CITYSCAPE Here’s a look at why Chennai roads don’t need speed breakers… MRUDULA AADURU
Swoooosh…speed limit exceeding 50kmph, 60kmph, 70…80… the wind wailing like a tremendous tempest of unimaginable magnitude…and then WHAM! Oops! A speed breaker! Was it really a speed breaker? Whatever it was, the motorcyclist would never dare to try that stunt again, at least not in Chennai!!
A walk on a footpath (if there was any) in Chennai would be any enlightening experience for a first timer. The roads stretching out, from the edge of the footpath till the place where it is punctuated by potholes, drainage pipes, manholes, huge pits… (all of it just a few inches from the footpath). Surely, the walk is nothing less than a macabre experience for a first timer. The work (drilling the “roads”) starts at about 4:00 a.m. It is meticulous, careful and planned. The workers make sure that the noise is enough to get the late risers out of bed and into their morning walk. Have you ever seen people who can be more thoughtful? The work is always the same. They also have a rhythmic touch, in order, to make the whole thing more enjoyable. A drill, a pause, a drill, a pause, a drill…
The real traffic starts at about 10:00 a.m. But, the masters of the road never stop their work. They are the most hardworking people you can ever meet. By 6:00 p.m., one might think they are tired. But no! They have to start welding. The pipes will then be lowered down into the colossal pits and then closed again. The peers of the realm will then retire for the day. Just as the work is at its peak (the amount of mud excavated also at its zenith), a reporter from a reputable newspaper or magazine will take a snap and then, publish with a caption saying “Workers, take the roads for granted. The above photograph shows the blah blah road”. The people responsible (not the workers, certainly) will immediately hush up the matter, with huge cans of tar and black acrid smoke (of course, they want to lay roads)! The preposterously marvellous road roller will roll on the “new road” and, thus, a new road is born.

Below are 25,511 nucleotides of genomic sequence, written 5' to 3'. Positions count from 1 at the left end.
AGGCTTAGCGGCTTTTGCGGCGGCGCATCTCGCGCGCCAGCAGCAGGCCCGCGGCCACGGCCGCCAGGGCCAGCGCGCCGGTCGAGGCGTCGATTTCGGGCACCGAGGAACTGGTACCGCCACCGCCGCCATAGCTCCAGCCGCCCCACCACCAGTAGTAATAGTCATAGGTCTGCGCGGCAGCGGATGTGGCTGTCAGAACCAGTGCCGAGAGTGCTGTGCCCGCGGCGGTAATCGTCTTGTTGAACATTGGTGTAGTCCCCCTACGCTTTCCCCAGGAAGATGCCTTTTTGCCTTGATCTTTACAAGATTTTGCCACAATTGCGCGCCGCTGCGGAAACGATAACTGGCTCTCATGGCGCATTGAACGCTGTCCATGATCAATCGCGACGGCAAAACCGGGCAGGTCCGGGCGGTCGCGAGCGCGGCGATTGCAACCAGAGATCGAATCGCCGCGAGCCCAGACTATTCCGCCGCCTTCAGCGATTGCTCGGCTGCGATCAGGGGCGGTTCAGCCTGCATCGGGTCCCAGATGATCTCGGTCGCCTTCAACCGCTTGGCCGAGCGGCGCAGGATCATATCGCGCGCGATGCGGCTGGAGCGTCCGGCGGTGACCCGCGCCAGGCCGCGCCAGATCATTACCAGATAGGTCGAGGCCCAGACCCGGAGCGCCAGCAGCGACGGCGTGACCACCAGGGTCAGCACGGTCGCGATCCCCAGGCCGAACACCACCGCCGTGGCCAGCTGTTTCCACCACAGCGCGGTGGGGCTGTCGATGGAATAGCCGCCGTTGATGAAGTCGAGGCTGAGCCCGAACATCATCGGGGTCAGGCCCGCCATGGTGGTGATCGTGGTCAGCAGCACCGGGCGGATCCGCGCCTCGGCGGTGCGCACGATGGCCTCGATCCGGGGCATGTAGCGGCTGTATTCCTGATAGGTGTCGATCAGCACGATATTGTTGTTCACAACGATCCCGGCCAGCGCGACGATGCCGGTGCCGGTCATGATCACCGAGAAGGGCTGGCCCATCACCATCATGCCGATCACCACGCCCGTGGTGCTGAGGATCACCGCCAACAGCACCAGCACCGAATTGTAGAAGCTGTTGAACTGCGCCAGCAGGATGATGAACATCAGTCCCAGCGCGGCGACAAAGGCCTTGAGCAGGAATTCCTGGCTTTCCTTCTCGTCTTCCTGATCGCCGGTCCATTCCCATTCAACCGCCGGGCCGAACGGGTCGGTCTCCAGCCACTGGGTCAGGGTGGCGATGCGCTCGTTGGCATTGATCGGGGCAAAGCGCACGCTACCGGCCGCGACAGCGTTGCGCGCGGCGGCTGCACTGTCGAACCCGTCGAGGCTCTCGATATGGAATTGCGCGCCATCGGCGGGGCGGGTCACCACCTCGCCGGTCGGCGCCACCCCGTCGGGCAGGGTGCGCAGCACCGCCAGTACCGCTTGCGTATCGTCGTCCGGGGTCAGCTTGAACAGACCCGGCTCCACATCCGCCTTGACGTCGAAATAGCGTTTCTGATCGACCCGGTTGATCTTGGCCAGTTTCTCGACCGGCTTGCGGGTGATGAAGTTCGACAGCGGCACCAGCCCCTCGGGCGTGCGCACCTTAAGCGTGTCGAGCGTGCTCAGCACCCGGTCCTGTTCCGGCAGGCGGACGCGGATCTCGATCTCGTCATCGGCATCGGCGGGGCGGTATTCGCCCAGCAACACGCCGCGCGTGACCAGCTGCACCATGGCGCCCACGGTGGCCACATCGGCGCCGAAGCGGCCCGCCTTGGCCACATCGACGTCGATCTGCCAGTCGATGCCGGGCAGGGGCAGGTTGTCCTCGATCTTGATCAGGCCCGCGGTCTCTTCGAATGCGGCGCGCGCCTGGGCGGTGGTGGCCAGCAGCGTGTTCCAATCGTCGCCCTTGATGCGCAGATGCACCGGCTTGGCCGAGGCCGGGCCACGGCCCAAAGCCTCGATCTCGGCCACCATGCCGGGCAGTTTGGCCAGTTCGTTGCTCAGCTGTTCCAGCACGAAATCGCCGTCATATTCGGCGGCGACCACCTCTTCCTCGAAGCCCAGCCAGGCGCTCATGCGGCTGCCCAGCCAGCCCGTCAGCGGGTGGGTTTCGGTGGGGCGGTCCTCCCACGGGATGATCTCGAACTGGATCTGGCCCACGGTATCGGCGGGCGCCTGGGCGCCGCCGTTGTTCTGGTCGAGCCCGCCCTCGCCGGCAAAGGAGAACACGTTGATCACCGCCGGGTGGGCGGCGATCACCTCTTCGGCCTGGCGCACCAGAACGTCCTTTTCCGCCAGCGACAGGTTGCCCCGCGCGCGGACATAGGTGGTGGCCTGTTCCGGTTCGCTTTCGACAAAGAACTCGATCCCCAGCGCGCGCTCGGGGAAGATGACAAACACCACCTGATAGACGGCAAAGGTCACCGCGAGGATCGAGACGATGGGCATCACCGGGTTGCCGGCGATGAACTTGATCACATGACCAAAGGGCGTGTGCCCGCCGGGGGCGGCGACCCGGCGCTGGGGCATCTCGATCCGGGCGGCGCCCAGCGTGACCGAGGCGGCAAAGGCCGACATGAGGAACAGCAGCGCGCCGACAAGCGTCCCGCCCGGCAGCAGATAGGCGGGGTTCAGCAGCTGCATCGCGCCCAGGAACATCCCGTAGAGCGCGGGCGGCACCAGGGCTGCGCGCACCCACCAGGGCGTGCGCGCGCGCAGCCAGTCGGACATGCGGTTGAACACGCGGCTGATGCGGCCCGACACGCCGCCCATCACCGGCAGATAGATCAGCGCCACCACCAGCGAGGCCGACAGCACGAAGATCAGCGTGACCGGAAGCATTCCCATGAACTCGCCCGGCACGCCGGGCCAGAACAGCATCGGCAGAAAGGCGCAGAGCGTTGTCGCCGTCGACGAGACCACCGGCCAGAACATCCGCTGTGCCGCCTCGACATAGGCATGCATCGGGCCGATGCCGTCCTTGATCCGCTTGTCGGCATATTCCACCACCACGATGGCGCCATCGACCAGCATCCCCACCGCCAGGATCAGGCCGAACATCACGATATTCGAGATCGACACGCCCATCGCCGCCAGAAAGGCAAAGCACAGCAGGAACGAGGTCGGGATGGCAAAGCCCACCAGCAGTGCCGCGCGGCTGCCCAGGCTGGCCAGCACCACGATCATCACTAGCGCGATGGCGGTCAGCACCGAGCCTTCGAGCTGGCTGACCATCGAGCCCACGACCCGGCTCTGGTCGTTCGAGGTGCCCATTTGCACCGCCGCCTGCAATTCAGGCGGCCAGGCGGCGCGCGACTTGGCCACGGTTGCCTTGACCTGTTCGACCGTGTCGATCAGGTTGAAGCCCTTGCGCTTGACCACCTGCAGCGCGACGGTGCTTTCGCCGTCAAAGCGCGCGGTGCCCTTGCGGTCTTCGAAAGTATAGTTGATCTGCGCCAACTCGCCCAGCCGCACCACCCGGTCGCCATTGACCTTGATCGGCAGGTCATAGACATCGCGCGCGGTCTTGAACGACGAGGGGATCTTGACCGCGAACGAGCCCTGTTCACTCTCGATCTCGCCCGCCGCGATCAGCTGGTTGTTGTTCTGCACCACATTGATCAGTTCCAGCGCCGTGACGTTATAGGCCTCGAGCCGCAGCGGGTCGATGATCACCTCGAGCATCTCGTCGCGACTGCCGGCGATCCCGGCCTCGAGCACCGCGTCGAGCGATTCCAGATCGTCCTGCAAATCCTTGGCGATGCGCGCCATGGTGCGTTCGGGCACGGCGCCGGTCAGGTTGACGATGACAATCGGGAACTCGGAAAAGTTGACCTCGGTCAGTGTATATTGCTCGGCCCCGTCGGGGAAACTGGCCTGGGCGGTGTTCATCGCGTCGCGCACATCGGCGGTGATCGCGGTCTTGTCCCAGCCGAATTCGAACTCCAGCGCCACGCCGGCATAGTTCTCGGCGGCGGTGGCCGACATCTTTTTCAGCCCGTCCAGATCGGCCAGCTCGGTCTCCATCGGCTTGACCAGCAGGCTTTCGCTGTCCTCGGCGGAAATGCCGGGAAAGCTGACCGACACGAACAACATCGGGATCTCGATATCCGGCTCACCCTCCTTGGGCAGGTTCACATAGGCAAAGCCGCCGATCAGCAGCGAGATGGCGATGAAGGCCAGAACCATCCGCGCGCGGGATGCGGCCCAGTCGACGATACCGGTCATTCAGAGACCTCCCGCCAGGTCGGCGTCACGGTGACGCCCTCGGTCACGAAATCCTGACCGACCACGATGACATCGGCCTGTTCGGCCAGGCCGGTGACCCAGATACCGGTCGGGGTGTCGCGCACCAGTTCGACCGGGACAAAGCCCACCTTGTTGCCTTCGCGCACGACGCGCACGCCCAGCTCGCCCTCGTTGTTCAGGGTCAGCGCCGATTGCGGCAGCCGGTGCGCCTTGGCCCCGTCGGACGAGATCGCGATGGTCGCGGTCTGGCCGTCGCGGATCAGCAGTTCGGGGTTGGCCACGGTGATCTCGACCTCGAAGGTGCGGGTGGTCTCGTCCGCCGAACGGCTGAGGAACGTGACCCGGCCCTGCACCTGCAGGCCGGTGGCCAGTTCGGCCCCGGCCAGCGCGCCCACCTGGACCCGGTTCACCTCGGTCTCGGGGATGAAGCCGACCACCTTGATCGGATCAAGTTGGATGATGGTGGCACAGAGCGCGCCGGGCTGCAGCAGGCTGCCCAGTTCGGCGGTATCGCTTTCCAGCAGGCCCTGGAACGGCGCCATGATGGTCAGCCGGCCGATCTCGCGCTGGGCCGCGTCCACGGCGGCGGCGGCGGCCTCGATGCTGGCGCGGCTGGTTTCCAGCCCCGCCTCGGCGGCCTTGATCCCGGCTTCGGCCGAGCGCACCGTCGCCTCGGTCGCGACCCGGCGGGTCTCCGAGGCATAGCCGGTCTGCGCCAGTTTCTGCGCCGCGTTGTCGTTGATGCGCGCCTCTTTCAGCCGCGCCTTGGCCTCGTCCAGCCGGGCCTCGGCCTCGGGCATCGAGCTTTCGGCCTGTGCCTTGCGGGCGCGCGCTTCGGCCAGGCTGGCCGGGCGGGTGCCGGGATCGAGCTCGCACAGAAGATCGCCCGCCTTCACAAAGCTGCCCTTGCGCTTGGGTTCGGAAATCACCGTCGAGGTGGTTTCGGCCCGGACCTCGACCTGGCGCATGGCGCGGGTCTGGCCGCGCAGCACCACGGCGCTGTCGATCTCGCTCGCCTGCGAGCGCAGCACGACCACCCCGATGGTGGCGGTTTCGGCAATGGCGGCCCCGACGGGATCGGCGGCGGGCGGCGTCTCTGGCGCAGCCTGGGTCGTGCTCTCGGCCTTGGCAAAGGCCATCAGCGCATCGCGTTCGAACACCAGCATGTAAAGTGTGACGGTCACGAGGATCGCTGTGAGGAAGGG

But the relief of a new road is shortlived. Three months later, workers start their routine digging to lay telephone lines. The whole process is repeated and then they dig the roads again to lay storm water drains (what happened to water scarcity in Chennai?). The roads are laid again and again. The blatant incapability of the people responsible is transparent and thanks to them, the hospitals run on the medical bills of emergency cases. As for that motorcyclist, he has adapted to Chennai roads by now…
Mrudula is a student of Architecture at SRM IST.
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